Yeah. So THAT happened.
The follow-up appointment was not good; her healing progress combined with the debacle of trying to restrain her for x-rays last week led the doctor to decide that she really DOES have a small hairline fracture. So into a cast she goes. I actually don’t know how long this is going to last. We went straight to the “plastering room” (the Brits do have a way with words) for a cast and the follow-up with the “fracture clinic” is on Thursday. Anyone want to take bets? I have 2-3 weeks. I hope I’ve overshot. Fortunately the cast is flexible at the knee and she is welcome to crawl on it. It’s ugly, but she can do it.
In true Maggie fashion, getting the cast ON was a spectacle. They heard her screaming throughout the fracture clinic and the ER. It took four adults, including me, to keep her steady enough to get the cast on. The original plan to have a purple cast with pink stripes flew by the wayside when it became clear that the purple wrap wouldn’t dry nearly fast enough to accommodate the writhing monster on the table. For the record, if you get purple plaster dye on your arm when it’s wet and don’t notice until later, all your arm hair is coming off. A little PSA from me to you.
After that we moved on to traditional white quick-drying plaster. Even with the extra hands (“She’s…quite strong, isn’t she?”) they only had time to reinforce the injured areas and left the rest gauzy and soft with a flexible outer covering. Her foot is rigid and her shin is reinforced, but there are flexible spots so she can still move around a bit. And as you can see, having a white cast and a toddler is not such a bad thing. Just add markers and it’s fun for all!
One thing that embarrassed me a little at the time but now thrills me to pieces was Maggie’s outspokenness at the clinic. Maggie doesn’t like strangers, she especially doesn’t like them in her personal space, and she has no problem letting anyone know about it. One thing she’s going to need to learn is context: sometimes wellness professionals will need to enter your space to set you on the road to healing. It’s just part of life. But since she hasn’t quite learned that yet, she told off the three casting techs today in a volume and tone that could have shattered crystal: “I don’t like that. You don’t touch me.”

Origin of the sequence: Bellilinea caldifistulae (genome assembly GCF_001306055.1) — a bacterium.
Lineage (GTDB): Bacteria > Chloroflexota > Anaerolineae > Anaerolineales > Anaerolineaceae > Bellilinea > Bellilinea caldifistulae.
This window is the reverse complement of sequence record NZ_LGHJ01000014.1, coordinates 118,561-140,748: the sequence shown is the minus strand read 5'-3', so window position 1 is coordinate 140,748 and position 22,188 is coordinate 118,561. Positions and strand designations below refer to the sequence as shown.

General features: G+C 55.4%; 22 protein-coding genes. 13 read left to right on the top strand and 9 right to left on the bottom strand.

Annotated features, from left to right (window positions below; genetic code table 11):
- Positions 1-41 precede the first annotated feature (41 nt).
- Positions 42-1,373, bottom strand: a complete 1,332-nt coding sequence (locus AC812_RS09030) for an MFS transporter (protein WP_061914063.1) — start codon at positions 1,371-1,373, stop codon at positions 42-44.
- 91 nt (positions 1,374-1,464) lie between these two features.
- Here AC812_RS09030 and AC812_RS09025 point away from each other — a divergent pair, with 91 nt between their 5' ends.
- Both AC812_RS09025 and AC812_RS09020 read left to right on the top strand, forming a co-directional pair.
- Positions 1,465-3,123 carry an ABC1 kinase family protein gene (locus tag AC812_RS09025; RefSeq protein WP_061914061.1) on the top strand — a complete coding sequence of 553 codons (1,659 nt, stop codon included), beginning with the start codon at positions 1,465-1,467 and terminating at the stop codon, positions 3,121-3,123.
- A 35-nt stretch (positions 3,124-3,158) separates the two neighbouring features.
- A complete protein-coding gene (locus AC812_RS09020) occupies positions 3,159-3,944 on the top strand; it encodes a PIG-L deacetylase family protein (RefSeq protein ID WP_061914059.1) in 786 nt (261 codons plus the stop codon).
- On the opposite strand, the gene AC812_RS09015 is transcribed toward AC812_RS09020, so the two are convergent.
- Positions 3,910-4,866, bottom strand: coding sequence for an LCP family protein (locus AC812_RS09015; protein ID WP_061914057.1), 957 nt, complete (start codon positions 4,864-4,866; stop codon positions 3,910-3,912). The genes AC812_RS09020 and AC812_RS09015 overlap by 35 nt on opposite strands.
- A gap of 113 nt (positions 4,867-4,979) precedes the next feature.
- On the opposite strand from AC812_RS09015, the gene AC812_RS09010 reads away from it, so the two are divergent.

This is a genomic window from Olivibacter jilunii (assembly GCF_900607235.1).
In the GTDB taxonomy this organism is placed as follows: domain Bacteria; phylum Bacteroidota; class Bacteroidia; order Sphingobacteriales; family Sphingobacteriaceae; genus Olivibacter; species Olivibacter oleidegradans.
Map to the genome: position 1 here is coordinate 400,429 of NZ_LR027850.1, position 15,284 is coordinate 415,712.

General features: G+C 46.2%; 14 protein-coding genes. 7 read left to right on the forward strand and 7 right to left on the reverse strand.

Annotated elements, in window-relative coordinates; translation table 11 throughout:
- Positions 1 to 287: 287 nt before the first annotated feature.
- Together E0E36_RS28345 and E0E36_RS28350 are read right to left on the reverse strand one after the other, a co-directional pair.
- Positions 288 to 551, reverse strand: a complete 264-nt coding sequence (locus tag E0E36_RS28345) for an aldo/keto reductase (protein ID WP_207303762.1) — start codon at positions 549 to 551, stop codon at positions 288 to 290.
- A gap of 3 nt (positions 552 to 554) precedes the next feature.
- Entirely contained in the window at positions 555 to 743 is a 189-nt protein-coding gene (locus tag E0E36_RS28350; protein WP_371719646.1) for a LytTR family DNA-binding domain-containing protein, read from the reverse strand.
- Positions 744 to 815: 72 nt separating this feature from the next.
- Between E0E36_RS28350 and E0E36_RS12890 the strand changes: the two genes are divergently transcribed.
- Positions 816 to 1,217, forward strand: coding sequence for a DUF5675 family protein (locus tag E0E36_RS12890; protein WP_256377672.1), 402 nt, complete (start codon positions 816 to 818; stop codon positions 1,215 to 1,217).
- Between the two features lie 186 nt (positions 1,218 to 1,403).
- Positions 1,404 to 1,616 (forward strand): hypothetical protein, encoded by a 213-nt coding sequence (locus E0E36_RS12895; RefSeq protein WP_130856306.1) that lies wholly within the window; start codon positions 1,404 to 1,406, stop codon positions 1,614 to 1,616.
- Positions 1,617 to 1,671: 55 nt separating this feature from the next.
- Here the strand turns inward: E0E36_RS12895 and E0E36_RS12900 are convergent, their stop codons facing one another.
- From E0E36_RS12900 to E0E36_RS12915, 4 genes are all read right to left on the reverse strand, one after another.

I don’t like that. You don’t touch me.
Now, much like y’all, I was raised to be deferential to adults. So having my pint-size monkey tell three grown-ups (who were just trying to HELP, for God’s sake) where they could step off was slightly mortifying. I repeated my mantra: validating that she hated them there but that she needed to let them help her get well and that I would be there the entire time. We got through it.
I thought about it more on the way home: what she said was really kind of incredible. Maggie knows her boundaries. She knows what she’s comfortable with and what she isn’t. And probably most amazing for a child who, like most toddlers her age, has been carried along on the whims of adults for her entire life, she had no problem–or hesitation–telling an authority figure that she was not okay with what they were doing and that it needed to stop. She spoke with command, confidence, and unmistakable clarity.
Context will come in time. Like every person who’s ever walked the earth, she’ll understand that into every life a little “unpleasant but necessary” will fall. But that lesson is easy to learn. Knowing who you are, what you want, and what you will not tolerate when it comes to people in your sacred space? THAT’S the hard lesson. So…I’m not going to correct her. I’ll work with her to teach her context. But if someone gets up on her body in a way she’s not okay with, I’m not ever going to tell her she’s wrong to be honest about voicing her feelings in a direct way.
My little girl is gonna be just fine, I think. In every possible way.